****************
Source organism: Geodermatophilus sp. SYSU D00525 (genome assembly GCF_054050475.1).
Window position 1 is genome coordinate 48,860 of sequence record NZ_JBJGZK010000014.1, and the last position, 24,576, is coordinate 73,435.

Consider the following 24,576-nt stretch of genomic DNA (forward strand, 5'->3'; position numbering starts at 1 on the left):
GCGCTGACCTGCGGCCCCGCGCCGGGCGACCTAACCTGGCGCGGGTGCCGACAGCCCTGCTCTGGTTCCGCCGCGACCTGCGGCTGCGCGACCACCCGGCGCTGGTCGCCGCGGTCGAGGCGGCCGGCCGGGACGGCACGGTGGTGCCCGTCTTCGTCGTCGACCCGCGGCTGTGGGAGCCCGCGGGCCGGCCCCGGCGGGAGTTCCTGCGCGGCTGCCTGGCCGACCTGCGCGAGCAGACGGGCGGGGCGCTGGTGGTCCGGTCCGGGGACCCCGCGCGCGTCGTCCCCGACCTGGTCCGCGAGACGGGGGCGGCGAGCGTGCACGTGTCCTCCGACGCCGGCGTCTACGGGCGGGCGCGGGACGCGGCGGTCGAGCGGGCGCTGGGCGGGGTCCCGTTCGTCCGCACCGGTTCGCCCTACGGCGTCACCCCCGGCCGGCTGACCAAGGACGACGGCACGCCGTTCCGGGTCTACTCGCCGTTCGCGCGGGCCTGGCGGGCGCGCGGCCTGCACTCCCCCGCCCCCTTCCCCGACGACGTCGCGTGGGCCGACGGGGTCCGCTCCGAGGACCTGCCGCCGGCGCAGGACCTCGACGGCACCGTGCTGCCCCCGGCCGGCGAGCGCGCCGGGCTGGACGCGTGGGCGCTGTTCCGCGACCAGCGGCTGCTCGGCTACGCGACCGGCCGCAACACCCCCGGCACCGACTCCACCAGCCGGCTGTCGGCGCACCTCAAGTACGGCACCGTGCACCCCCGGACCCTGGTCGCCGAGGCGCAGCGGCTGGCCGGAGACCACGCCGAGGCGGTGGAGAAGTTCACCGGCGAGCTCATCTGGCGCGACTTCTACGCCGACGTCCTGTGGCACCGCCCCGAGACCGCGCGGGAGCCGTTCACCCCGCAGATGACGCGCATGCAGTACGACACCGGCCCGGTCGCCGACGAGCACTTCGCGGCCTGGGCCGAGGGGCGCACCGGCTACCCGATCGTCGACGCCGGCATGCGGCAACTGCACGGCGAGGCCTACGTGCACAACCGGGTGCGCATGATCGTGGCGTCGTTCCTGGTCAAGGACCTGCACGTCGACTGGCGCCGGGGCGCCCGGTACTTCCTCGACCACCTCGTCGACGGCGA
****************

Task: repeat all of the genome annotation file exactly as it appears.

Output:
Source organism: Geodermatophilus sp. SYSU D00525 (genome assembly GCF_054050475.1).
Window position 1 is genome coordinate 48,860 of sequence record NZ_JBJGZK010000014.1, and the last position, 24,576, is coordinate 73,435.

Consider the following 24,576-nt stretch of genomic DNA (forward strand, 5'->3'; position numbering starts at 1 on the left):
GCGCTGACCTGCGGCCCCGCGCCGGGCGACCTAACCTGGCGCGGGTGCCGACAGCCCTGCTCTGGTTCCGCCGCGACCTGCGGCTGCGCGACCACCCGGCGCTGGTCGCCGCGGTCGAGGCGGCCGGCCGGGACGGCACGGTGGTGCCCGTCTTCGTCGTCGACCCGCGGCTGTGGGAGCCCGCGGGCCGGCCCCGGCGGGAGTTCCTGCGCGGCTGCCTGGCCGACCTGCGCGAGCAGACGGGCGGGGCGCTGGTGGTCCGGTCCGGGGACCCCGCGCGCGTCGTCCCCGACCTGGTCCGCGAGACGGGGGCGGCGAGCGTGCACGTGTCCTCCGACGCCGGCGTCTACGGGCGGGCGCGGGACGCGGCGGTCGAGCGGGCGCTGGGCGGGGTCCCGTTCGTCCGCACCGGTTCGCCCTACGGCGTCACCCCCGGCCGGCTGACCAAGGACGACGGCACGCCGTTCCGGGTCTACTCGCCGTTCGCGCGGGCCTGGCGGGCGCGCGGCCTGCACTCCCCCGCCCCCTTCCCCGACGACGTCGCGTGGGCCGACGGGGTCCGCTCCGAGGACCTGCCGCCGGCGCAGGACCTCGACGGCACCGTGCTGCCCCCGGCCGGCGAGCGCGCCGGGCTGGACGCGTGGGCGCTGTTCCGCGACCAGCGGCTGCTCGGCTACGCGACCGGCCGCAACACCCCCGGCACCGACTCCACCAGCCGGCTGTCGGCGCACCTCAAGTACGGCACCGTGCACCCCCGGACCCTGGTCGCCGAGGCGCAGCGGCTGGCCGGAGACCACGCCGAGGCGGTGGAGAAGTTCACCGGCGAGCTCATCTGGCGCGACTTCTACGCCGACGTCCTGTGGCACCGCCCCGAGACCGCGCGGGAGCCGTTCACCCCGCAGATGACGCGCATGCAGTACGACACCGGCCCGGTCGCCGACGAGCACTTCGCGGCCTGGGCCGAGGGGCGCACCGGCTACCCGATCGTCGACGCCGGCATGCGGCAACTGCACGGCGAGGCCTACGTGCACAACCGGGTGCGCATGATCGTGGCGTCGTTCCTGGTCAAGGACCTGCACGTCGACTGGCGCCGGGGCGCCCGGTACTTCCTCGACCACCTCGTCGACGGCGA